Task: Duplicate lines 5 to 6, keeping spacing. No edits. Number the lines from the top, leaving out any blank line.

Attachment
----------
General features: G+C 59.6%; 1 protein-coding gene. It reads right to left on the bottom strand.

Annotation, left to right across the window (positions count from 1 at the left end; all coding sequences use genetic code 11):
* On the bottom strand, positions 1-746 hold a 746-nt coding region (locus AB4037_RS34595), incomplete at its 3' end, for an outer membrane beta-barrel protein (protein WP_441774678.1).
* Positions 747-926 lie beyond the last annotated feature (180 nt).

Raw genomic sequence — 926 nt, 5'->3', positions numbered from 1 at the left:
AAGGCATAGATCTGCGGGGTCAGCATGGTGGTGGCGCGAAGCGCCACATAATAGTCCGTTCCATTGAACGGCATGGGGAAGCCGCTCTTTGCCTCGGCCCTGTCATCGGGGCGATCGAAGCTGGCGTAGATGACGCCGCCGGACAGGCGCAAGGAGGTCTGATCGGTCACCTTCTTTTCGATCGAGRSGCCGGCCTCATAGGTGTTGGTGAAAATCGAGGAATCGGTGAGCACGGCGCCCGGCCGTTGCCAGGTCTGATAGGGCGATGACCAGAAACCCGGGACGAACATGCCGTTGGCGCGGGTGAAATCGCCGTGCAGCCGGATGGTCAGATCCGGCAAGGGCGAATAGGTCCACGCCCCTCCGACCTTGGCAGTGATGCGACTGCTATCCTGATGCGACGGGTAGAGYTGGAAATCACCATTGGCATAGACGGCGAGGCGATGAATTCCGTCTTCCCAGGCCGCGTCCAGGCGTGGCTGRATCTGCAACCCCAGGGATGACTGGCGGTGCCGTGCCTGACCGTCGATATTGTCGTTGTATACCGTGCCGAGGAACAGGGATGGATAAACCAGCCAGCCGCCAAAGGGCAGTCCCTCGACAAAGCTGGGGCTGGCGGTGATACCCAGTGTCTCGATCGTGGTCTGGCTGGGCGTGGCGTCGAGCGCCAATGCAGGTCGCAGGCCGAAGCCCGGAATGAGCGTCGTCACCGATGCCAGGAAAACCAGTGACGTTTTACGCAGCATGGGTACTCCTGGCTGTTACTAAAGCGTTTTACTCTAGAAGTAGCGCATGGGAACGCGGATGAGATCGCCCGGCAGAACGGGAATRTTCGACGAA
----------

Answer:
Raw genomic sequence — 926 nt, 5'->3', positions numbered from 1 at the left:
AAGGCATAGATCTGCGGGGTCAGCATGGTGGTGGCGCGAAGCGCCACATAATAGTCCGTTCCATTGAACGGCATGGGGAAGCCGCTCTTTGCCTCGGCCCTGTCATCGGGGCGATCGAAGCTGGCGTAGATGACGCCGCCGGACAGGCGCAAGGAGGTCTGATCGGTCACCTTCTTTTCGATCGAGRSGCCGGCCTCATAGGTGTTGGTGAAAATCGAGGAATCGGTGAGCACGGCGCCCGGCCGTTGCCAGGTCTGATAGGGCGATGACCAGAAACCCGGGACGAACATGCCGTTGGCGCGGGTGAAATCGCCGTGCAGCCGGATGGTCAGATCCGGCAAGGGCGAATAGGTCCACGCCCCTCCGACCTTGGCAGTGATGCGACTGCTATCCTGATGCGACGGGTAGAGYTGGAAATCACCATTGGCATAGACGGCGAGGCGATGAATTCCGTCTTCCCAGGCCGCGTCCAGGCGTGGCTGRATCTGCAACCCCAGGGATGACTGGCGGTGCCGTGCCTGACCGTCGATATTGTCGTTGTATACCGTGCCGAGGAACAGGGATGGATAAACCAGCCAGCCGCCAAAGGGCAGTCCCTCGACAAAGCTGGGGCTGGCGGTGATACCCAGTGTCTCGATCGTGGTCTGGCTGGGCGTGGCGTCGAGCGCCAATGCAGGTCGCAGGCCGAAGCCCGGAATGAGCGTCGTCACCGATGCCAGGAAAACCAGTGACGTTTTACGCAGCATGGGTACTCCTGGCTGTTACTAAAGCGTTTTACTCTAGAAGTAGCGCATGGGAACGCGGATGAGATCGCCCGGCAGAACGGGAATRTTCGACGAA